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    Archive for the 'Built Environment' Category

    DPU SummerLAB: Common Grounds, Mostar

    By Guest Blogger, on 29 September 2015

    pencil-icon Written by Hannah Sender, Projects and Communications Officer at UCL Institute for Global Prosperity

    The UCL Development Planning Unit’s SummerLAB aims to bring together a group of people from diverse disciplinary backgrounds to work on a single project over a week, confronting major challenges facing contemporary urban life in four different settings. This is no simple task. Having recently returned from the Mostar-based SummerLAB – Common Grounds – I can attest to the numerous struggles and successes of some 20 participants faced with the challenge of creating a common ground in the still divided city of Mostar.

    Although several of our group were former DPU students, the SummerLAB also had in its cohort a theatre producer, an established architect and a forestry student.

    Mostar, Bosnia and Herzegovina (credit: Renata Summa)

    Mostar, Bosnia and Herzegovina (credit: Renata Summa)

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    Volunteering and networking at the i-Rec 2015 conference

    By Guest Blogger, on 22 July 2015

    pencil-iconWritten by Jacopo Spatafora, MSc student at the UCL Institute for Risk and Disaster Reduction

    i-Rec 2015 conference

    i-Rec 2015 conference
    (Image courtesy of Jacopo Spatafora)

    It’s the beginning of July. While writing my thesis, I receive a forwarded e-mail from my friend, Helen: “Might be of interest – i-Rec 2015, held at UCL from 6 to 8 July. Volunteers needed for organising event.”

    Wondering if sacrificing three valuable study days for an event was sensible or insane, I signed up…

    i-Rec is an international conference, taking place every two years since 2002. It is a meeting point for practitioners and academics specialising in post-disaster recovery and reconstruction.

    A multifaceted event

    The UCL Bartlett Development Planning Unit, with global expertise in disaster-related practices, joined i-Rec 2015 to help share its research, comparing ideas based on past findings and future trends.

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    Virtual Control: Security and the Urban Imagination

    By Guest Blogger, on 17 July 2015

    pencil-icon Written by Freya Rudd, work experience student, UCL Communications and Marketing

    Virtual Control exhibition

    Can you have imagination where there is also control? Is freedom possible where there is security? These questions are explored in photographer Max Colson’s new exhibition, ‘Virtual Control: Security and the Urban Imagination’, currently on display at the Practice Space of the Royal Institute of British Architects (RIBA).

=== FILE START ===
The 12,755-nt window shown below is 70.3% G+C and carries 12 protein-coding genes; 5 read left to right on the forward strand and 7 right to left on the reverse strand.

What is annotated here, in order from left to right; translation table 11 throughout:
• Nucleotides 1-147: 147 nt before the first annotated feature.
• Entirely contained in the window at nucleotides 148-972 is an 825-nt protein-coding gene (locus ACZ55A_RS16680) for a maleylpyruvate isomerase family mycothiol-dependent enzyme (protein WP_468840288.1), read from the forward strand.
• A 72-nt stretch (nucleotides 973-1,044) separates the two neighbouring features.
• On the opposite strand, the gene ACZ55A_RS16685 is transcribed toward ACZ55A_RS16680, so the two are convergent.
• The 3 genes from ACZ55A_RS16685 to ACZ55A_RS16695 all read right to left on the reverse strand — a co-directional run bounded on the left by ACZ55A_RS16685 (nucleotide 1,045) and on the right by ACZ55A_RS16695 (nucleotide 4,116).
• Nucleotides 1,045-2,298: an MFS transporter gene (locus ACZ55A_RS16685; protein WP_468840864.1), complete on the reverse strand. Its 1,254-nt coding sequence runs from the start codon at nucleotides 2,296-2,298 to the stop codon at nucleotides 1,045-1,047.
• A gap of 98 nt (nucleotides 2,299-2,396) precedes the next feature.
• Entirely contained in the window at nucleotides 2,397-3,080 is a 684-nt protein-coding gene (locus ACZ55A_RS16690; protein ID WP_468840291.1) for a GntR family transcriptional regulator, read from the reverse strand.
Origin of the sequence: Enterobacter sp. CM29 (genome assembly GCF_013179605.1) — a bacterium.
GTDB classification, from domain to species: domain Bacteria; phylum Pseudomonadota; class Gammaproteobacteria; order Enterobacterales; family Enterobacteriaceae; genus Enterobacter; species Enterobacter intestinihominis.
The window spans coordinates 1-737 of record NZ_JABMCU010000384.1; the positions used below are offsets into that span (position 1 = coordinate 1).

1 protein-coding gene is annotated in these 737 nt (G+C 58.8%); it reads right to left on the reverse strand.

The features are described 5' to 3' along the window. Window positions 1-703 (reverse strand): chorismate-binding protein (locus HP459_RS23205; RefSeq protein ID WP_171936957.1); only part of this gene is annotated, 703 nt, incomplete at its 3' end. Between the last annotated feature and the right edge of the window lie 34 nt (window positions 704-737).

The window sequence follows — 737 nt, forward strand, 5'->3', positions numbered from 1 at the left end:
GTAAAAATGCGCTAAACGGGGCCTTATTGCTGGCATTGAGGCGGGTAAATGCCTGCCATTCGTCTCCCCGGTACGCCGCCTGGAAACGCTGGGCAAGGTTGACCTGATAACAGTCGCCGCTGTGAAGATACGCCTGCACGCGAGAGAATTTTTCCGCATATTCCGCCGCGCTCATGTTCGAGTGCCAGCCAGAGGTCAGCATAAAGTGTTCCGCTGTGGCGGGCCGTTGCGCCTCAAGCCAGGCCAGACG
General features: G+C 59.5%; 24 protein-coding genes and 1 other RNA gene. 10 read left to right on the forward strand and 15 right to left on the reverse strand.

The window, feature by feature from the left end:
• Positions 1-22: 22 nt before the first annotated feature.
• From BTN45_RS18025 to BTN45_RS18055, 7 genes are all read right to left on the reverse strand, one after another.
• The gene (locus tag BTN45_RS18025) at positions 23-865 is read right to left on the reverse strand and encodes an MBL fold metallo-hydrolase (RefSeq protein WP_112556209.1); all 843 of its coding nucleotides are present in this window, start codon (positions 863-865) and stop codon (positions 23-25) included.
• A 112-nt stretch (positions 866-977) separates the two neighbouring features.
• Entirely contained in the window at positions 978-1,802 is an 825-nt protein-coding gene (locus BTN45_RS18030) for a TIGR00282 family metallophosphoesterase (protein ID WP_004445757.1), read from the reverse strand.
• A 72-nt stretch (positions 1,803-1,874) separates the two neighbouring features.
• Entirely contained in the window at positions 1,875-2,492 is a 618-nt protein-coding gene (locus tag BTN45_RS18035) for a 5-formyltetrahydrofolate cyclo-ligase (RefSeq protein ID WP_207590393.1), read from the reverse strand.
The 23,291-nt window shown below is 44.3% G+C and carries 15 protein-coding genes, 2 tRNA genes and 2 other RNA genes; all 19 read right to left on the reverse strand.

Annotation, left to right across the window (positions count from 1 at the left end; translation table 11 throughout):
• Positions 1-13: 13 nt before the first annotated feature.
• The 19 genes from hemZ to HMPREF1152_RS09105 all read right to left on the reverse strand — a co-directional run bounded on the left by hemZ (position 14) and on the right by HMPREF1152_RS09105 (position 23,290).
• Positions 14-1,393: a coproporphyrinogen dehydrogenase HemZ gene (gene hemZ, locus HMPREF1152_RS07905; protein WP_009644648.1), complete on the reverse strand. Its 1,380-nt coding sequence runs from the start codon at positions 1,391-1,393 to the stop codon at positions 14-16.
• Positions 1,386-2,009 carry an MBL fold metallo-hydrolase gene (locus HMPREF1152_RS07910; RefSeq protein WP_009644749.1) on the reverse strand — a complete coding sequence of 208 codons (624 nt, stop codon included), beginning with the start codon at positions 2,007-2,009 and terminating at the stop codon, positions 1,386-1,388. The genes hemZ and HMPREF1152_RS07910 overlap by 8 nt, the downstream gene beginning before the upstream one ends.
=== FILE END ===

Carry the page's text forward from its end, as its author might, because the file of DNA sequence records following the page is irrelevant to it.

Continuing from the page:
Colson’s first solo exhibition at RIBA, presented and sponsored by UCL Urban Laboratory, showcases how public spaces seem to be guiding people toward social freedom and comfort; however, they are owned by commercial entities, with everyone venturing into these areas constantly being observed by security cameras, surrounding them at all times, watching.

    Colson graduated from UCL in 2007 with a BA in English Literature, and from London College of Communication in 2012 with an MA in Photojournalism and Documentary Photography. Since then, his work, mainly consisting of collaborations, has been exhibited at Brighton Photo Fringe, C/O Berlin and the UCL Slade Research Centre, just to name a few.

    His involvement in the works Hide and Seek: The Hidden Nature of Plant Life in High Security Spaces and Neighbourhood Watch have been printed in Hotshoe and Darwin Photography magazines. In 2013, he won the title of UK winner in the Flash Forward Emerging Photographer competition. These achievements caught the attention of the Leverhulme Trust, who offered him a grant in 2014. So far, I’d say he’s doing pretty well.

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    Thinking beyond sectors for sustainable development: How to make sustainable development happen

    By Guest Blogger, on 8 July 2015

    pencil-icon Written by Lucien Georgeson (UCL Geography)

    We have to break out of the silos; it’s clear that the success of the Sustainable Development Goals (SDGs) will depend on effective cross-sectoral governance and institutions. That is the powerful conclusion of a new book, Thinking Beyond Sectors for Sustainable Development, launched on Wednesday by UCL Grand Challenges and the London International Development Centre (LIDC).

    Thinking Beyond Sectors examines the 17 Sustainable Development Goals and analyses the complex interactions between them. The main concept (see diagram below) is that the goals exist at three levels: ‘Well-being’, ‘Infrastructure’ and ‘Environment’, and we must understand the complex interactions between and within all levels. Now that the SDGs and their targets are more or less decided, the big issue for the coming year is the challenge of designing institutions and governance structures to actually implement the SDGs.

    The ‘Levels’ of the Thinking Beyond Sectors approach

    The ‘Levels’ of the Thinking Beyond Sectors approach

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